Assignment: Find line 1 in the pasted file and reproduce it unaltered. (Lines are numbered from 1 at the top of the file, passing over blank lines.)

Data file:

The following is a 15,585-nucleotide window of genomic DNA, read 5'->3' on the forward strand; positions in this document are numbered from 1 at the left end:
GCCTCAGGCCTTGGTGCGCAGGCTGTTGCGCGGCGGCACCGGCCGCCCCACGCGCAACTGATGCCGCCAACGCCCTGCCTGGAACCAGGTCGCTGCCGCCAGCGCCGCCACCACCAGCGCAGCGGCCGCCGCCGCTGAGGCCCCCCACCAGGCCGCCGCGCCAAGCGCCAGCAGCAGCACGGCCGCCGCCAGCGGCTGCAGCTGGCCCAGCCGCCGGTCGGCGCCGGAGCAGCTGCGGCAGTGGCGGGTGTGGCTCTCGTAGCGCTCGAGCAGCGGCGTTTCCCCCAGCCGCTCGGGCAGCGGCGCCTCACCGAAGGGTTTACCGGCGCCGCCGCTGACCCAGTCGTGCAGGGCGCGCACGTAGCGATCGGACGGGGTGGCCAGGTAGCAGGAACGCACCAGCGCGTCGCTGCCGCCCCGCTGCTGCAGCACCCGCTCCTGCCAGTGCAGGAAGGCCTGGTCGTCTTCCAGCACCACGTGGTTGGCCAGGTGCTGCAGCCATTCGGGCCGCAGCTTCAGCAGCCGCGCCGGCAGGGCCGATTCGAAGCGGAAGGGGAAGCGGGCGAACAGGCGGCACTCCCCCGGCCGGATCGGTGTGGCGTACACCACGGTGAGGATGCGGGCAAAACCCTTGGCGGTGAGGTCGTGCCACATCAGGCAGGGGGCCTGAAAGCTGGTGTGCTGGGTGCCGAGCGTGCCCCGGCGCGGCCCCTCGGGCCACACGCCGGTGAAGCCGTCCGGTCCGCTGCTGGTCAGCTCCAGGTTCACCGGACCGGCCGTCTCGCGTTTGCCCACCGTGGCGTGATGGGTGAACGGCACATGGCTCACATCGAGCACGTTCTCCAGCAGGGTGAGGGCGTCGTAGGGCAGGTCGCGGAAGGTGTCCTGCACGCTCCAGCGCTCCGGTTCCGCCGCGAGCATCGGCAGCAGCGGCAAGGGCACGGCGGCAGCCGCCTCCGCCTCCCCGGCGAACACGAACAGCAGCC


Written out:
The following is a 15,585-nucleotide window of genomic DNA, read 5'->3' on the forward strand; positions in this document are numbered from 1 at the left end: